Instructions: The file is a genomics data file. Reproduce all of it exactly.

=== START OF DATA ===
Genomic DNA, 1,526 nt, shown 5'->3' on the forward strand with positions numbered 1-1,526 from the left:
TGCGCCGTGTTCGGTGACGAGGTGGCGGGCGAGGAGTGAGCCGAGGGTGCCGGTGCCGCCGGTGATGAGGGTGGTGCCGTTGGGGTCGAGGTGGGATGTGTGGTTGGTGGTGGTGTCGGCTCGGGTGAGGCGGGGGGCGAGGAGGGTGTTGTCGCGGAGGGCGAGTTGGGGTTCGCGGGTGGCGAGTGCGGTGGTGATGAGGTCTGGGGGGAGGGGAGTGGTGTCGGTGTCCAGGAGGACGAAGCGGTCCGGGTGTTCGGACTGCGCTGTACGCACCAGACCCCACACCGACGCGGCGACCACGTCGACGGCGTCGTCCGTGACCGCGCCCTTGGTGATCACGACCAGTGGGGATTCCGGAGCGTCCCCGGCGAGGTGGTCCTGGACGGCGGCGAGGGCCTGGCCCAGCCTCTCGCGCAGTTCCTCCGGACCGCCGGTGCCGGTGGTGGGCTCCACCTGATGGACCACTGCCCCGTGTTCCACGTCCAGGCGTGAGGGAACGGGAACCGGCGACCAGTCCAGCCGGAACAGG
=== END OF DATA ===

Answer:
Genomic DNA, 1,526 nt, shown 5'->3' on the forward strand with positions numbered 1-1,526 from the left:
TGCGCCGTGTTCGGTGACGAGGTGGCGGGCGAGGAGTGAGCCGAGGGTGCCGGTGCCGCCGGTGATGAGGGTGGTGCCGTTGGGGTCGAGGTGGGATGTGTGGTTGGTGGTGGTGTCGGCTCGGGTGAGGCGGGGGGCGAGGAGGGTGTTGTCGCGGAGGGCGAGTTGGGGTTCGCGGGTGGCGAGTGCGGTGGTGATGAGGTCTGGGGGGAGGGGAGTGGTGTCGGTGTCCAGGAGGACGAAGCGGTCCGGGTGTTCGGACTGCGCTGTACGCACCAGACCCCACACCGACGCGGCGACCACGTCGACGGCGTCGTCCGTGACCGCGCCCTTGGTGATCACGACCAGTGGGGATTCCGGAGCGTCCCCGGCGAGGTGGTCCTGGACGGCGGCGAGGGCCTGGCCCAGCCTCTCGCGCAGTTCCTCCGGACCGCCGGTGCCGGTGGTGGGCTCCACCTGATGGACCACTGCCCCGTGTTCCACGTCCAGGCGTGAGGGAACGGGAACCGGCGACCAGTCCAGCCGGAACAGG